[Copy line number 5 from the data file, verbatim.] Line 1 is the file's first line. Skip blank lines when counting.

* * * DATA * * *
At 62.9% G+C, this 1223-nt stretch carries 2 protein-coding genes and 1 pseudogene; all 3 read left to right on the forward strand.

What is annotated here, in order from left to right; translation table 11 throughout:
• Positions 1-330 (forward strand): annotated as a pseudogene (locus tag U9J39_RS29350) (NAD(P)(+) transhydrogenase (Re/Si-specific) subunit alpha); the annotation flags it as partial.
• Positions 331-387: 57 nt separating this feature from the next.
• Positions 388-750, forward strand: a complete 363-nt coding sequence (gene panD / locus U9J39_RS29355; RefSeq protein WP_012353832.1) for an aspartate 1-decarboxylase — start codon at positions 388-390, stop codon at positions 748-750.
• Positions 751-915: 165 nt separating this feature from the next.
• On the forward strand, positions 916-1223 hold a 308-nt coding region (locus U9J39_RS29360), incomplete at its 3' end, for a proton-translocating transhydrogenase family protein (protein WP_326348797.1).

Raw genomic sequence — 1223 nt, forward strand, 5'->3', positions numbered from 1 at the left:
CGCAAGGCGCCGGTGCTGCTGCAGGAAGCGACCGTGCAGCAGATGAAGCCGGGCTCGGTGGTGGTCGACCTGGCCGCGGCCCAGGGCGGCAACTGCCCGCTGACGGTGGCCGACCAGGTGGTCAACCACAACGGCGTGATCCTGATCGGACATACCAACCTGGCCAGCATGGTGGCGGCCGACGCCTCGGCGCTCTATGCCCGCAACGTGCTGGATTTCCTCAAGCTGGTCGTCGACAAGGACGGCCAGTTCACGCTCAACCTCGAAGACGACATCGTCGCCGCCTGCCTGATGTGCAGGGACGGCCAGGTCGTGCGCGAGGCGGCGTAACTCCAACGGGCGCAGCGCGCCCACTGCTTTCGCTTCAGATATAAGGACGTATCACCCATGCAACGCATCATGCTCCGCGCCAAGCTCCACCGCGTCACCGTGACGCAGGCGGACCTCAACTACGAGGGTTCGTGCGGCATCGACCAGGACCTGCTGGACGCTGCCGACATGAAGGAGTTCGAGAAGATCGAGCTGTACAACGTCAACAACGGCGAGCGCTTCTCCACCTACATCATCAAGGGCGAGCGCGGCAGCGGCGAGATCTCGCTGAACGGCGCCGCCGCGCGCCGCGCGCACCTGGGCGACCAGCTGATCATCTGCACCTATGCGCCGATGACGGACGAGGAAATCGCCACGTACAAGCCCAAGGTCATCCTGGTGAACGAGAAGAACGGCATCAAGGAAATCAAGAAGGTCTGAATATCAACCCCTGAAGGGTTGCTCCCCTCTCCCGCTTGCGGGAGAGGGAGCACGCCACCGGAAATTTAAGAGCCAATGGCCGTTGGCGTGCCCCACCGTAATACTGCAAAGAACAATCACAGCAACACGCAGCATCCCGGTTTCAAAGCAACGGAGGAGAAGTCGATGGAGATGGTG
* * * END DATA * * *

• Positions 388-750, forward strand: a complete 363-nt coding sequence (gene panD / locus U9J39_RS29355; RefSeq protein WP_012353832.1) for an aspartate 1-decarboxylase — start codon at positions 388-390, stop codon at positions 748-750.